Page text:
A man who has now tested positive for the coronavirus worked a shift in a hospital emergency department in the west of Ireland after returning from northern Italy, it has been revealed.

The man, a healthcare professional, is one of a family of four in Clare who have been confirmed to have the virus and are now being treated in an isolation unit.

However, prior to the diagnosis, the man completed a shift working in a hospital A&E. The HSE is now trying to trace patients who may have been in contact with him in the hospital.

Last week, on Gript, John McGuirk predicted this kind of scenario, writing:

But the old and the sick, of course, won’t be attending a Rugby match on a cold march day in Ballsbridge. They’ll be in the hospitals where the first patients are taken. When this virus claims Irish lives, it will almost certainly be because someone who doesn’t know they have it spends six or sixteen hours in accident and emergency coughing all over a grandmother who’s hurt her wrist.

The revelation has put the government’s handling of the COVID-19 under scrutiny, with commentators observing the absence of a protocol which would have prevented a healthcare professional from being in contact with patients after they had returned from a high-risk region.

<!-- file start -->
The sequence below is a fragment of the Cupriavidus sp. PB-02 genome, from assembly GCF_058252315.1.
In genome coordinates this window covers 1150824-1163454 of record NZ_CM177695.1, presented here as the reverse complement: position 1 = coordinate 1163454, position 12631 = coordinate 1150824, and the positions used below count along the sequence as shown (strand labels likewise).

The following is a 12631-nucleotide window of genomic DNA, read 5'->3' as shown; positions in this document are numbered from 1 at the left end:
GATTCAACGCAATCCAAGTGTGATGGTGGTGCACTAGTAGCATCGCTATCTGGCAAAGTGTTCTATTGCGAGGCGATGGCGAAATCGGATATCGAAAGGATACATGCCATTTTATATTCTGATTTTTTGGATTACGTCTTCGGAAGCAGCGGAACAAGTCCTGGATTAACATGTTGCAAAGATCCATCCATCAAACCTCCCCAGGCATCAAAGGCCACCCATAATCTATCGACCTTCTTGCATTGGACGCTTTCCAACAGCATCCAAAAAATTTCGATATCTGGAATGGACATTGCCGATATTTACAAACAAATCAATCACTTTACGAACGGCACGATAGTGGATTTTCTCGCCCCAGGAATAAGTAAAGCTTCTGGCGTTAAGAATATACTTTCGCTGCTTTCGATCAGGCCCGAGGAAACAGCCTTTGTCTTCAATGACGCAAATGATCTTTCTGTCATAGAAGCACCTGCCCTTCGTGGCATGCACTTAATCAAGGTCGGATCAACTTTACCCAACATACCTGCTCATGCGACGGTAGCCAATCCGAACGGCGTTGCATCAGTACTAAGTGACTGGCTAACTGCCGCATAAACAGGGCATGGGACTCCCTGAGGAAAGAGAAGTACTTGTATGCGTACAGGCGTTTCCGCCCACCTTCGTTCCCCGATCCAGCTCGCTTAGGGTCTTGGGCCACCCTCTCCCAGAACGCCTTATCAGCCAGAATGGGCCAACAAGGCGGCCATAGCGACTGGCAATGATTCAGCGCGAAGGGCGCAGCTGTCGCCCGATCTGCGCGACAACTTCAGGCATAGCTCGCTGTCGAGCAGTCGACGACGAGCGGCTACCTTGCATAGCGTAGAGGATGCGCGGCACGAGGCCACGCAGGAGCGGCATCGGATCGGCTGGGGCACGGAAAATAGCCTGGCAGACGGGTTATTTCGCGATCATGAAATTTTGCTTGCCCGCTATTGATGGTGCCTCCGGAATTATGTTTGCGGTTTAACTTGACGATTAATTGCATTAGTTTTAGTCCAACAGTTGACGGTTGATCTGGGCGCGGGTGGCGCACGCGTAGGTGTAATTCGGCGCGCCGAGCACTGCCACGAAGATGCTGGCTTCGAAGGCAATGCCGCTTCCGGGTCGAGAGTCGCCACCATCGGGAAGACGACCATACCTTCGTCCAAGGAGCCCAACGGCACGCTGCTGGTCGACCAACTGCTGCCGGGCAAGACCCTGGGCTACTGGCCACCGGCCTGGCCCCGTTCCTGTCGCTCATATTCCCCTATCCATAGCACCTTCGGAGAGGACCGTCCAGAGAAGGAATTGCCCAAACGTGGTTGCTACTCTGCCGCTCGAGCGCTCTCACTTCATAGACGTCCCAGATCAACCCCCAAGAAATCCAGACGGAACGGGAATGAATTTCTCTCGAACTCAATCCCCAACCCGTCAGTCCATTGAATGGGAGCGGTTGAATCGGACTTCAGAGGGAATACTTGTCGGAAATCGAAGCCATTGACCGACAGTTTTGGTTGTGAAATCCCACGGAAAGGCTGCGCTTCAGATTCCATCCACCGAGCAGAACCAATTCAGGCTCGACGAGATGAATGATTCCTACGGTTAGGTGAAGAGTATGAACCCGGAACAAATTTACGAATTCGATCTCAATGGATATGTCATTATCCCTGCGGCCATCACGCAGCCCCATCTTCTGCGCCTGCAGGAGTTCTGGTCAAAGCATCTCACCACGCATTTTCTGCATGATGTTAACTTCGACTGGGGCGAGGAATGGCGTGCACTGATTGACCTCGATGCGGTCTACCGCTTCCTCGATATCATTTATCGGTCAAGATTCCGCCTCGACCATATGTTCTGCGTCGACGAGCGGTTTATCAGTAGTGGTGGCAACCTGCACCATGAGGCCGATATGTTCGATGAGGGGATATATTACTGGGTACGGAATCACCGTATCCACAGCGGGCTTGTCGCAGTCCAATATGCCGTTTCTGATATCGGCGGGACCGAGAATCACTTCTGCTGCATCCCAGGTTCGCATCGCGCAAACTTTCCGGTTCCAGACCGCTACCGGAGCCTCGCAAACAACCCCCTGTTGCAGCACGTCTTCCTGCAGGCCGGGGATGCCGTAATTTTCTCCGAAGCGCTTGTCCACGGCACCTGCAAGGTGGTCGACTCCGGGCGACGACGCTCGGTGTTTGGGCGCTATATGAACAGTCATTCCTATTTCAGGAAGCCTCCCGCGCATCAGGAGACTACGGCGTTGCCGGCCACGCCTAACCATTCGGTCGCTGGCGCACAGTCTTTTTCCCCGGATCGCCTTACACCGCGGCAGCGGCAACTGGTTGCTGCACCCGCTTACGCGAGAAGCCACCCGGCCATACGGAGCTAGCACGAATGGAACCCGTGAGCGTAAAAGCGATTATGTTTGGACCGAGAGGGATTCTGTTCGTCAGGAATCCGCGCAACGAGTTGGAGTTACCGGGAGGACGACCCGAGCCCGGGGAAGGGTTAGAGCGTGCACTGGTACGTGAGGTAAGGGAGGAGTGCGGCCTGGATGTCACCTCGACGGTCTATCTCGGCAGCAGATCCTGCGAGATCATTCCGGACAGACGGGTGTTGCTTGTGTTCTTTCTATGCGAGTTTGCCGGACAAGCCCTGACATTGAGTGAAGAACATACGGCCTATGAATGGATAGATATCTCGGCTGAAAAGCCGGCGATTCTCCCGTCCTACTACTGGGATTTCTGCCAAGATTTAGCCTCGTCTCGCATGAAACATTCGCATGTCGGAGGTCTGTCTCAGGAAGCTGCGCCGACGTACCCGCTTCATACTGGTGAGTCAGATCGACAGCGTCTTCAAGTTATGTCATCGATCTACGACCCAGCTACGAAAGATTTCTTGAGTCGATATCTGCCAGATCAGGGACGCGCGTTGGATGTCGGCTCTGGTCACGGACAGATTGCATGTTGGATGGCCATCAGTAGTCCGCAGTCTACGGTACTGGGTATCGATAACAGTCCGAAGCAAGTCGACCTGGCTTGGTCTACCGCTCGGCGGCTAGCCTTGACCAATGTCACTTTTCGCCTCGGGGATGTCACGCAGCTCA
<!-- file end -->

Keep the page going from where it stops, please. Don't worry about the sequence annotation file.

“This government has already lost control of this Virus. Still allowing flights in from Northern Italy!. H.S.E hasn’t a clue on how to deal with this,” was one response on Twitter.

 

Health Minister Simon Harris has been criticised for refusing to ban flights from Northern Italy, although all nine cases in the thirty-two counties on the Island have originated in the region.

The government has cancelled a rugby match but is still proceeding with a plan to bring 1000 people here for an alcohol policy conference.

As reported earlier, a national school in Co Clare has been closed for two weeks as 4 new cases of the coronavirus were confirmed in the country last night.

All four cases are a family in North-West Clare who had travelled to Northern Italy before returning home.
Chief Medical Officer, Dr. Tony Holohan confirmed the family are being treated in an isolation unit but would not confirm the location.

A closure notice for the school read: “As a precaution school is closed from tomorrow (Thursday) for fourteen days re-opening 18th March. Public health doctors will contact you individually from tomorrow on”.

The news brings the total of confirmed cases of COVID-19  in the Republic to six, with another three cases in the north.

The HSE has advised anyone who has “returned from a country or region with spread of COVID-19” to  visit their website for advice.